Faith & Science

Are faith & science fundamentally incompatible? 

Dr. Alister McGrath, a distinguished theologian and scientist, looks at major historical developments in science, philosophy, and religion, dispelling myths and offering a thoughtful case for the complementary roles of faith & science. 

This course was filmed live over five days.  Participants included scientists, theologians, pastors & graduate students.


01. From Atheism to Faith

In this brief introductory lecture, Dr. Alister McGrath describes his journey from atheism to Christianity – a journey that led him to his life’s passion: the relationship between science and faith.

Tags: Conversion, interdisciplinary dialogue, worldview


02. Christianity & Science 

Dr. Alister McGrath speaks to the assumed conflict between science and Christianity, debunking two popular urban legends – one concerning Copernicus and Calvin, the other concerning Wilberforce and Huxley – and establishes the historical context for the apparent chasm between the disciplines of theology and science.  He then gives an outline for the rest of the course and concludes with the question, “Is there any way in which the Christian view of reality allows us to see the world in a way that helps us make connections between the creation and the Creator?”

Tags: Interdisciplinary dialogue, history of science, science-faith controversy


03. Historical Landmarks

Dr. Alister McGrath separates history from myth as he explains three of the greatest science-faith controversies of all time:  the Copernican revolution, the Newtonian worldview, and the Darwinian controversy.  In each case he distills the debate to the main points of tension between the Christian faith, as understood at the time, and science, as understood at the time.  In this process, he reveals the recurring themes and draws out a pattern that is instrumental in understanding the relationship between science and faith.  

Tags: geocentric, heliocentric, On the Revolutions of the Heavenly Bodies, Copernican Revolution, science-faith controversy, Newtonian worldview, Darwinism, Hermeneutics


04. The Doctrine of Creation

Dr. McGrath spells out the implications of the doctrine of Creation.  Drawing from Paul Davies, St. Augustine, John Polkinghorne, and others, McGrath explains why the Judeo-Christian doctrine of Creation actually gives legitimacy to the scientific endeavor. He fleshes out the doctrine of the image of God and in the process contrasts the Enlightenment notion of man’s dominion over nature with the Judeo-Christian value of stewardship as defined in Genesis. It is the activity of a Creator, he argues, that makes possible the congruity between the human mind and reality, and thus makes scientific engagement a fruitful endeavor.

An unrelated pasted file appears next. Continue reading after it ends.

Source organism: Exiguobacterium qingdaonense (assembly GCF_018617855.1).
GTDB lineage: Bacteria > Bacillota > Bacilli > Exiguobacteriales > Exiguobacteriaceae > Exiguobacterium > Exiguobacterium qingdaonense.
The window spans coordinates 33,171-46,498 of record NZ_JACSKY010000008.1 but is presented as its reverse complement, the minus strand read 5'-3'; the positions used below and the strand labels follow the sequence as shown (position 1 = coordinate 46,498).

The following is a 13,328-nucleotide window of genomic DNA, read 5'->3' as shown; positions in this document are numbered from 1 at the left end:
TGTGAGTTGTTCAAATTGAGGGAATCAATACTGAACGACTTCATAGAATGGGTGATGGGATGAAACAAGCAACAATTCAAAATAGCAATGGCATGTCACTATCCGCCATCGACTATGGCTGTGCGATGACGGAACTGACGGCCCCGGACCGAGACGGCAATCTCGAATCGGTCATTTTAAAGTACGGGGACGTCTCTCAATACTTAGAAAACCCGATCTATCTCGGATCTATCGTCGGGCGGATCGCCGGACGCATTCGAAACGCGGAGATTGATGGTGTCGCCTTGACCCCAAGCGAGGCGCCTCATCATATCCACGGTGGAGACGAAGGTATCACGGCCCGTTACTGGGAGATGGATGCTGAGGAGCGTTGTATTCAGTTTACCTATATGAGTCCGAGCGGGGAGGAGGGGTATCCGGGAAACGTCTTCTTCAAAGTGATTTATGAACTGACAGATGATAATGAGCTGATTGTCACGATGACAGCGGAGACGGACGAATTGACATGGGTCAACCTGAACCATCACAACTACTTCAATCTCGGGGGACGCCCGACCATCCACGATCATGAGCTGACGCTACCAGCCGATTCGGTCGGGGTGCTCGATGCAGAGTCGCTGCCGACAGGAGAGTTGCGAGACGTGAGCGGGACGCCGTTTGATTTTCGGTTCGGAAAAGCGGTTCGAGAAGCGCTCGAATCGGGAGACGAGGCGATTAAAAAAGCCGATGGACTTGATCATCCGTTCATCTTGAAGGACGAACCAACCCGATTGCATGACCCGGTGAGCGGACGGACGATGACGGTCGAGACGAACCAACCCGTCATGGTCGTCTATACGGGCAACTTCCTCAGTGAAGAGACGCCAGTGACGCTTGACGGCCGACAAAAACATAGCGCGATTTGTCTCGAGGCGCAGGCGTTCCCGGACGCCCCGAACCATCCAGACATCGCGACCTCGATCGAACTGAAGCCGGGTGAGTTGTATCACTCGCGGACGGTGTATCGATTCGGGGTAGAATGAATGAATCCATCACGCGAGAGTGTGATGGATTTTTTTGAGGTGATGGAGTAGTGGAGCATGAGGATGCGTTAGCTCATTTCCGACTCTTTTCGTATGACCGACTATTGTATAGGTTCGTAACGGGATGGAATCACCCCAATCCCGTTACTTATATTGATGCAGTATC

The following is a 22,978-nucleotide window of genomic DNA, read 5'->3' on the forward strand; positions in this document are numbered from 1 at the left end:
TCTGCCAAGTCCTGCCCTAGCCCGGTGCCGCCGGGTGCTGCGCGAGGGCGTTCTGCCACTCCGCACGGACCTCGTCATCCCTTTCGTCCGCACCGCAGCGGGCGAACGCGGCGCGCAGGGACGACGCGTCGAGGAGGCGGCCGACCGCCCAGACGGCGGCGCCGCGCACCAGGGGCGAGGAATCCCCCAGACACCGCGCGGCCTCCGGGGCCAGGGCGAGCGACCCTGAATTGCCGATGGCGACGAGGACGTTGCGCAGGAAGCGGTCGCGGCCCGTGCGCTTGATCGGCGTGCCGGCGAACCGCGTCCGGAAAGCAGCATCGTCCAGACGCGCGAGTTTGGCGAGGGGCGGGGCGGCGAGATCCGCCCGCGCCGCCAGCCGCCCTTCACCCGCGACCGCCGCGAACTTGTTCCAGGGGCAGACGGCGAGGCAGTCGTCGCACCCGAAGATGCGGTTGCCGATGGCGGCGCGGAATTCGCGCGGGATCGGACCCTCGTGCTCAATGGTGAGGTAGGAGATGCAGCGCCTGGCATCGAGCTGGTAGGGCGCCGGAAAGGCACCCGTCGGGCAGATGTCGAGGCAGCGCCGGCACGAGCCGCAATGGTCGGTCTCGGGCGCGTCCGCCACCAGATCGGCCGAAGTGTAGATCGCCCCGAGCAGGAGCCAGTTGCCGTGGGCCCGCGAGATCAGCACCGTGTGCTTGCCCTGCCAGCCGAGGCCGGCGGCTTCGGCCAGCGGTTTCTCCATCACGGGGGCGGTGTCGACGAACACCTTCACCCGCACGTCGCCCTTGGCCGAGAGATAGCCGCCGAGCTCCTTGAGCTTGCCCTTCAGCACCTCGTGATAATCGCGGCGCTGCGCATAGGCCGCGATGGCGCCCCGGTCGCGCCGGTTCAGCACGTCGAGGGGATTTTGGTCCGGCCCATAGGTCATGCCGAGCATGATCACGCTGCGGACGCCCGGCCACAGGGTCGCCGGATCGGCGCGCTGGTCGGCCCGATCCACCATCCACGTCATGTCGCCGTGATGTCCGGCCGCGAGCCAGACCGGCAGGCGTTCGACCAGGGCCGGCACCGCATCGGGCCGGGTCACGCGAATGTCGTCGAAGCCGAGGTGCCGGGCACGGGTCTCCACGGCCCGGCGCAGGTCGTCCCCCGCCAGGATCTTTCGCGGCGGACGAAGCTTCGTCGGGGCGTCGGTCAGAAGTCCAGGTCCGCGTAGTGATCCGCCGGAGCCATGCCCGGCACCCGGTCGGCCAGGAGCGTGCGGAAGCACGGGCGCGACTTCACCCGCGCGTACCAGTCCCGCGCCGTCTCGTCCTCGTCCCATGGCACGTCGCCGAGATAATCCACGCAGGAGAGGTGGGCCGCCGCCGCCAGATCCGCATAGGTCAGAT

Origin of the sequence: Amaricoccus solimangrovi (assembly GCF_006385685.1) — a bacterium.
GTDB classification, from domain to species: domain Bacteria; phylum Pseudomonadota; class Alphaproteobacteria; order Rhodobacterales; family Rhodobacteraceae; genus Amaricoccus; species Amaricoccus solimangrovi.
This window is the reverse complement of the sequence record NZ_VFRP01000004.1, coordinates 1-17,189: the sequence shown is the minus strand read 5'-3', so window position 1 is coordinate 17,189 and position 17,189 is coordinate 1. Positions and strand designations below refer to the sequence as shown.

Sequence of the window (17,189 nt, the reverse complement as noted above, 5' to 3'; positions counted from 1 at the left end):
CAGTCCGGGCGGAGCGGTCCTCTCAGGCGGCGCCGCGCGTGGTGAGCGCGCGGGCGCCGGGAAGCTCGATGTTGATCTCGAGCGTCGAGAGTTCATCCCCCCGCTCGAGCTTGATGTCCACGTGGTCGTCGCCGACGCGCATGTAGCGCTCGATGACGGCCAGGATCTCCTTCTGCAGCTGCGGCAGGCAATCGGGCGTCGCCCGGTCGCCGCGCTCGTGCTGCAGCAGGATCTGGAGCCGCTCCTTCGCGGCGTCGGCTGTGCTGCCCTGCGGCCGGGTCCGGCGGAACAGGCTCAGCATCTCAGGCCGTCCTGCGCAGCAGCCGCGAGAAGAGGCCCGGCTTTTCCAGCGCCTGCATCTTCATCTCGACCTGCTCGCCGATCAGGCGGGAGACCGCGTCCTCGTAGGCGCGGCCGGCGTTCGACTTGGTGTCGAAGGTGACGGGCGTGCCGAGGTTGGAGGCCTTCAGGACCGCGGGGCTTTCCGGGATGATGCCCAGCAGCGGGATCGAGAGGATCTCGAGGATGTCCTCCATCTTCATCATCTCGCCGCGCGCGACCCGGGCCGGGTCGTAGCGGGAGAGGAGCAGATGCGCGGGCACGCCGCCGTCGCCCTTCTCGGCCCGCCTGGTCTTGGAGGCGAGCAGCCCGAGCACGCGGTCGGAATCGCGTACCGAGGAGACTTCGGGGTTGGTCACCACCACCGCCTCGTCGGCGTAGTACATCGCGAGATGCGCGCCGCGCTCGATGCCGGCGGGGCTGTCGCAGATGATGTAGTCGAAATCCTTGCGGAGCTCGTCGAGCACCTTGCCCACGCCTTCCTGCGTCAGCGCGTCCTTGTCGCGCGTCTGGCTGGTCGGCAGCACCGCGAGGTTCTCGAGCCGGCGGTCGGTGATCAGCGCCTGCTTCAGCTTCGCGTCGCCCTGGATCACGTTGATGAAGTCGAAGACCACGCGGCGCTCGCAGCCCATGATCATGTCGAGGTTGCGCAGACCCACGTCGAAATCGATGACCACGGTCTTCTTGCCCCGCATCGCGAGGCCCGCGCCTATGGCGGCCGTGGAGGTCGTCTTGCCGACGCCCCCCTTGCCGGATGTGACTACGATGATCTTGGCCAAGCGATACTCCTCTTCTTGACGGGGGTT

Tags: Creationism, Imago Dei, cultural mandate, stewardship, dominion, natural theology, natural sciences, natural law


05. Natural Theology

Dr. McGrath introduces the concept of natural theology.  He explains several ways that various thinkers throughout history have used natural theology to point to the existence of God - including reason, order, and beauty. Dr. McGrath asserts that none of these approaches proves God, but rather confirms the basic belief in God that already exists within the human being.  He explains the book of nature and the book of scripture of Calvinist tradition and, using the anthropic principle as a test case, demonstrates the way these two books work together.

Tags: Biblical natural theology, historical theology, philosophical natural theology


06. Q&A: Natural Theology

Dr. Alister McGrath interacts with participants on questions about the similarities between Calvin’s accommodation and Bultmann’s demythologization, the lack of an evangelical doctrine of ecology, miracles, the anthropic principle, hermeneutics, the resonance of creation with individual souls, the hierarchy of senses, theological vs. atheological arguments from nature, rational apologetics vs. faith, proof for or against the existence of God, and what, if any, science can be extracted from scripture. 

Tags: Historical theology, hermeneutics, interdisciplinary dialogue, apologetics


07. Q&A: Creation

Dr. McGrath answers more questions on topics from his first lectures. These regard the emphasis that should be placed on natural theology, opportunities in the field of science and faith, interdisciplinary dialogue, atheistic belief, Romans 1:20, special revelation and salvationthe anthropic principle, the nature of suggestion versus proof, biblical interpreters, and intelligent design.

Tags: Systematic theology, evangelism, doctrine of God, Interdisciplinary dialogue, hermeneutics


08. Models & Analogies